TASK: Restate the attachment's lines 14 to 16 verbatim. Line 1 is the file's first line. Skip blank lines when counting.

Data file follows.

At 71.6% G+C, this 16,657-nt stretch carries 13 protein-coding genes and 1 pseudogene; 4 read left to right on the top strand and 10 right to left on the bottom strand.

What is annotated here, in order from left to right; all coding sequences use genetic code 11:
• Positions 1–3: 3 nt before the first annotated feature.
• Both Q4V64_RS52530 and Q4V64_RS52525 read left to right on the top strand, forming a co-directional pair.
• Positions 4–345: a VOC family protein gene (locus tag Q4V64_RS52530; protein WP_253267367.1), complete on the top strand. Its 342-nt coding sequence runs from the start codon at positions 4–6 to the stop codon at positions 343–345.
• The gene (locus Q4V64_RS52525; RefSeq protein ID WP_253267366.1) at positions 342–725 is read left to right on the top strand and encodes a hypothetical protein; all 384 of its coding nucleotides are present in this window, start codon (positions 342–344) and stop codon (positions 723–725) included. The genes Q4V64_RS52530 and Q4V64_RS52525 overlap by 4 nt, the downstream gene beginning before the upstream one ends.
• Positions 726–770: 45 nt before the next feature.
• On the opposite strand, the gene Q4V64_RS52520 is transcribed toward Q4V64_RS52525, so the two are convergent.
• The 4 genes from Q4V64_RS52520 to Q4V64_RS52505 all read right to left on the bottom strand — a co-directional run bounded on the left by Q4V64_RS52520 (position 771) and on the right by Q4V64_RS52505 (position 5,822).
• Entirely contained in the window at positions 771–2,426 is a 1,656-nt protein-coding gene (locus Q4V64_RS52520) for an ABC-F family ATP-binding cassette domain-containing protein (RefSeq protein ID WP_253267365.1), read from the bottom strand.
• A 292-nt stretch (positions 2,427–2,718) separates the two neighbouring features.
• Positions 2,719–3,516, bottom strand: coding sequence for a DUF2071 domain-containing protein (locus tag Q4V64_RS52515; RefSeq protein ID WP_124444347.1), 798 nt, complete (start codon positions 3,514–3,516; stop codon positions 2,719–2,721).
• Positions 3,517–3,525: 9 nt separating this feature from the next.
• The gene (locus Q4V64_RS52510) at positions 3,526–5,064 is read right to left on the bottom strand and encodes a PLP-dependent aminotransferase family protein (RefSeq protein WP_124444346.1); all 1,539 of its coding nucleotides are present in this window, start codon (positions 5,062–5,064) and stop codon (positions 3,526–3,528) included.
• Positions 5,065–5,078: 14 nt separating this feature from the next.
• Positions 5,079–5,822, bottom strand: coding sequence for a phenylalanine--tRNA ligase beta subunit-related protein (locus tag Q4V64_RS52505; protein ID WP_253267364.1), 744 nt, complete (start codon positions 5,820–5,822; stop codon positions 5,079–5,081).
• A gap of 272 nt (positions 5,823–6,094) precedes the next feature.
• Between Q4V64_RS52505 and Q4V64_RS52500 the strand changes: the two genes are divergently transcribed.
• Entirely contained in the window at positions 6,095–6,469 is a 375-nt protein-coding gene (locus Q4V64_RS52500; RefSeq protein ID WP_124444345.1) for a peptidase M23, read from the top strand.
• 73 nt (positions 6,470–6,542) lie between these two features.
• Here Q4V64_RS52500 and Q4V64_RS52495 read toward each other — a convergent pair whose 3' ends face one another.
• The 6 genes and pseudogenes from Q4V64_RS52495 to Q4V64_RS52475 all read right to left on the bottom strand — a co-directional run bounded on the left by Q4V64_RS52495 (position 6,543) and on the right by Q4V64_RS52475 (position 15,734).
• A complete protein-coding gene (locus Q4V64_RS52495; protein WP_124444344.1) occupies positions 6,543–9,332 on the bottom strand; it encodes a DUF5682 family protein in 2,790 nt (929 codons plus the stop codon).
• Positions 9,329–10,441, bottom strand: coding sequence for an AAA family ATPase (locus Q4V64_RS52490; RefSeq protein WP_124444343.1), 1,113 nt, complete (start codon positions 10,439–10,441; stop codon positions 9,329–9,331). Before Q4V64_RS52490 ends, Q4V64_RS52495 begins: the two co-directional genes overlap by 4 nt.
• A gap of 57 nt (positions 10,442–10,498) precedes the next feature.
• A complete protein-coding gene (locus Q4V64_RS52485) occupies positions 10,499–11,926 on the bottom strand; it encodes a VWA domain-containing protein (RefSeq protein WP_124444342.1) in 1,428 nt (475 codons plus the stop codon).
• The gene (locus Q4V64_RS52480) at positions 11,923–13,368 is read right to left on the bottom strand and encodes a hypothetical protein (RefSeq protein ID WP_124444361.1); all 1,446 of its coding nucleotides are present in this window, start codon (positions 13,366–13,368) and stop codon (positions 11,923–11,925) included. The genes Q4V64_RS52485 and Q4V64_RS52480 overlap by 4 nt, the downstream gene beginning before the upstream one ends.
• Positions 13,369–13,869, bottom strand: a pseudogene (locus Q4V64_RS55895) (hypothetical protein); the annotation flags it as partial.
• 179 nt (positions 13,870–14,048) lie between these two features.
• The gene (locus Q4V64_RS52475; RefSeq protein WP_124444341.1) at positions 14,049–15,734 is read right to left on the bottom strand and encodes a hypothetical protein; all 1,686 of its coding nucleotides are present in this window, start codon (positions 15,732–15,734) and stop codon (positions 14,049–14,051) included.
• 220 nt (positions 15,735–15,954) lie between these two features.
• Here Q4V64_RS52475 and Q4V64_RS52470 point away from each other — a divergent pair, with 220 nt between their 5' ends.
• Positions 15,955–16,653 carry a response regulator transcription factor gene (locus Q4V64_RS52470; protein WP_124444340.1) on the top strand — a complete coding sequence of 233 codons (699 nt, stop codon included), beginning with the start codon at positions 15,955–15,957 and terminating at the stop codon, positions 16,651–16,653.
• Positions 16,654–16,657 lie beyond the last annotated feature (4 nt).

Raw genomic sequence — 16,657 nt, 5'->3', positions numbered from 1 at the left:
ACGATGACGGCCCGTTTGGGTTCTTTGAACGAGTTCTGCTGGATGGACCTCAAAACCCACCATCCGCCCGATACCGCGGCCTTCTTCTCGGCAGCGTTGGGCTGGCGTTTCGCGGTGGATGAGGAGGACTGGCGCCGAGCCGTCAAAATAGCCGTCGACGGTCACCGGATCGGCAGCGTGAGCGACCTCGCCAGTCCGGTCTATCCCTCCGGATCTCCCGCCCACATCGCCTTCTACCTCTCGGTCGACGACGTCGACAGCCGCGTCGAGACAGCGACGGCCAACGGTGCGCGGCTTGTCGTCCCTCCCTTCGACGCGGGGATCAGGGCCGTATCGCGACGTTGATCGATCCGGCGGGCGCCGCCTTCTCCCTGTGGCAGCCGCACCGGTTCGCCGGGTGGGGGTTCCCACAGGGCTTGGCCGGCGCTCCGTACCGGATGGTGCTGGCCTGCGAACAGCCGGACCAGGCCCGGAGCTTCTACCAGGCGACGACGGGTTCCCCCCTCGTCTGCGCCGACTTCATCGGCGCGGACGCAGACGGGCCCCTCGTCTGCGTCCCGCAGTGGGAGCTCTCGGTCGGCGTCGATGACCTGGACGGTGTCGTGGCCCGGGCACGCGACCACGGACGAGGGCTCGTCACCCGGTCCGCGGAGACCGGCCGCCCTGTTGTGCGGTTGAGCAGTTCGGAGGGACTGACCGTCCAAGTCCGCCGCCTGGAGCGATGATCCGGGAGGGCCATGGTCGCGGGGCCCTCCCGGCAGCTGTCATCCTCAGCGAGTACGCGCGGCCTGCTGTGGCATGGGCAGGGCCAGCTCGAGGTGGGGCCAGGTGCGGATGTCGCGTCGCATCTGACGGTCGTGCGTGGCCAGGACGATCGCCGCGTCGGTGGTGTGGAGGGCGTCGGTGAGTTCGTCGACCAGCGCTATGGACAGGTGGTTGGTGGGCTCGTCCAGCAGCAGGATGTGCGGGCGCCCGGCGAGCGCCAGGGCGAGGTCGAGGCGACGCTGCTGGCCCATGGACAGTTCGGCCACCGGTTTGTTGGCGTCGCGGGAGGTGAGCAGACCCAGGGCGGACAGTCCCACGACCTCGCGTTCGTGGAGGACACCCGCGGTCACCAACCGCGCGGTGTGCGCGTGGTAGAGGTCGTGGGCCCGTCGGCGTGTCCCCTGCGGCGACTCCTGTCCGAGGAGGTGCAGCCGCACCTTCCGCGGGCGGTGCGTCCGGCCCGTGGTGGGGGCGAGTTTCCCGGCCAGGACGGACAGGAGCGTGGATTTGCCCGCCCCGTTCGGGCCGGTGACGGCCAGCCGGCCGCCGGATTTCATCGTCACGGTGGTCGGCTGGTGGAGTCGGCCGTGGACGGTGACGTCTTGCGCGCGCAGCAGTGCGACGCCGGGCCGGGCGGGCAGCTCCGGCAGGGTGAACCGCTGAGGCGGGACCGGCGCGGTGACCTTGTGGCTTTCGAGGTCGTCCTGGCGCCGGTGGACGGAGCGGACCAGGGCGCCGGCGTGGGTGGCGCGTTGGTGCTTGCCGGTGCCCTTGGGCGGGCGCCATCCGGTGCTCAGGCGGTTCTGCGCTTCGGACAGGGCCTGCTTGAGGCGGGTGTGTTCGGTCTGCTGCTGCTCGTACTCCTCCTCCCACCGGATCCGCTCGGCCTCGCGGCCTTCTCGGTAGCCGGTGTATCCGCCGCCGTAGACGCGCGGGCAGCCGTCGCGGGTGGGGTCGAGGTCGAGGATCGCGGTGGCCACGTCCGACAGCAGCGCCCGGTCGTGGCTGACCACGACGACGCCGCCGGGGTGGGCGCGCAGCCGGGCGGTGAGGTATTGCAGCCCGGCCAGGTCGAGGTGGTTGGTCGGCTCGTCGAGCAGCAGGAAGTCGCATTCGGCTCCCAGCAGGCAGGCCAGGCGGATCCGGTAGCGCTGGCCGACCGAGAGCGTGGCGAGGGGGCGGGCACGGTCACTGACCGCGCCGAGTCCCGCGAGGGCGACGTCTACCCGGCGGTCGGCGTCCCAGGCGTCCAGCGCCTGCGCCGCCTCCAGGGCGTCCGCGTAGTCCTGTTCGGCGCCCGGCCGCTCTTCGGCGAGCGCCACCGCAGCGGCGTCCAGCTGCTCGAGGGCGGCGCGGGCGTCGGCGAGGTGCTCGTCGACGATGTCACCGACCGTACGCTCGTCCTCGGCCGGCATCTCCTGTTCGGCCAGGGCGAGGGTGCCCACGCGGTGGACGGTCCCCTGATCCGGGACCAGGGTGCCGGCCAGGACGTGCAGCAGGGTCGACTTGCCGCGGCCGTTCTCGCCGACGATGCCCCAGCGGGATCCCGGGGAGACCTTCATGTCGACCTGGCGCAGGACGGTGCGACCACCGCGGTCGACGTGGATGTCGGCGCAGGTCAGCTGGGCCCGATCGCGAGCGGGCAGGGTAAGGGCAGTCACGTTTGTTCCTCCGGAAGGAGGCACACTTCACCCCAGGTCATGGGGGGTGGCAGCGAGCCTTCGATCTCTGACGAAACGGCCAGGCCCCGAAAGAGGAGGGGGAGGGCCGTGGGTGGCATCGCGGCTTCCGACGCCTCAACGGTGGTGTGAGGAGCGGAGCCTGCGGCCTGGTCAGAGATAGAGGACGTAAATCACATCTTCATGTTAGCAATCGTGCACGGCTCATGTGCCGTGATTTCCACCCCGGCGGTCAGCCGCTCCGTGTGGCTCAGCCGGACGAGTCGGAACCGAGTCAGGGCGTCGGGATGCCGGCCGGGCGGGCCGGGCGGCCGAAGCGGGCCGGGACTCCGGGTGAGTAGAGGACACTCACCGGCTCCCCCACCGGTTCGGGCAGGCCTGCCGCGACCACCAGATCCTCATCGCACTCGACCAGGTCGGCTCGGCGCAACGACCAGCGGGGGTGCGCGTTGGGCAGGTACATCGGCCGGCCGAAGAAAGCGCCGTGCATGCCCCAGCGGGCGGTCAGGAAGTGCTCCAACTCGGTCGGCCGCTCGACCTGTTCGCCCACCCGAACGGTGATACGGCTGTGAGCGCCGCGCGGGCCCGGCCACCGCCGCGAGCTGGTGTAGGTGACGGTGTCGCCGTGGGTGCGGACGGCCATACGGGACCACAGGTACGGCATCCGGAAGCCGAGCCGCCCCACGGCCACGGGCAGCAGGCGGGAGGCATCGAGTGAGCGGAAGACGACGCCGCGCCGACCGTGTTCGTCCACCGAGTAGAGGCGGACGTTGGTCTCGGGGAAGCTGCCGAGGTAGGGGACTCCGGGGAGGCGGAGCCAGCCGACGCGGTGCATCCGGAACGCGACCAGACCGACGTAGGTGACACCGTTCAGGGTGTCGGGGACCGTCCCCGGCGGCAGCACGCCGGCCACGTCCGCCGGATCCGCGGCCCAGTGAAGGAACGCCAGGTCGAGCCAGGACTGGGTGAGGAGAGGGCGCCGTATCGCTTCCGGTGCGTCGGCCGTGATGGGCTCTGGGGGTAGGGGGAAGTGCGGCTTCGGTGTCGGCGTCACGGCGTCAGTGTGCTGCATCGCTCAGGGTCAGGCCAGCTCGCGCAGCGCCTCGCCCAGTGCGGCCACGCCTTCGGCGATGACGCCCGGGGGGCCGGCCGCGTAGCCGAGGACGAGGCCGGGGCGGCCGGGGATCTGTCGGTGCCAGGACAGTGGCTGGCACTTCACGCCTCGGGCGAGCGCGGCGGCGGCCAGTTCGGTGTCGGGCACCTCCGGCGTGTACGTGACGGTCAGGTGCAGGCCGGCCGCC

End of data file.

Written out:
• The gene (locus Q4V64_RS52510) at positions 3,526–5,064 is read right to left on the bottom strand and encodes a PLP-dependent aminotransferase family protein (RefSeq protein WP_124444346.1); all 1,539 of its coding nucleotides are present in this window, start codon (positions 5,062–5,064) and stop codon (positions 3,526–3,528) included.
• Positions 5,065–5,078: 14 nt separating this feature from the next.
• Positions 5,079–5,822, bottom strand: coding sequence for a phenylalanine--tRNA ligase beta subunit-related protein (locus tag Q4V64_RS52505; protein ID WP_253267364.1), 744 nt, complete (start codon positions 5,820–5,822; stop codon positions 5,079–5,081).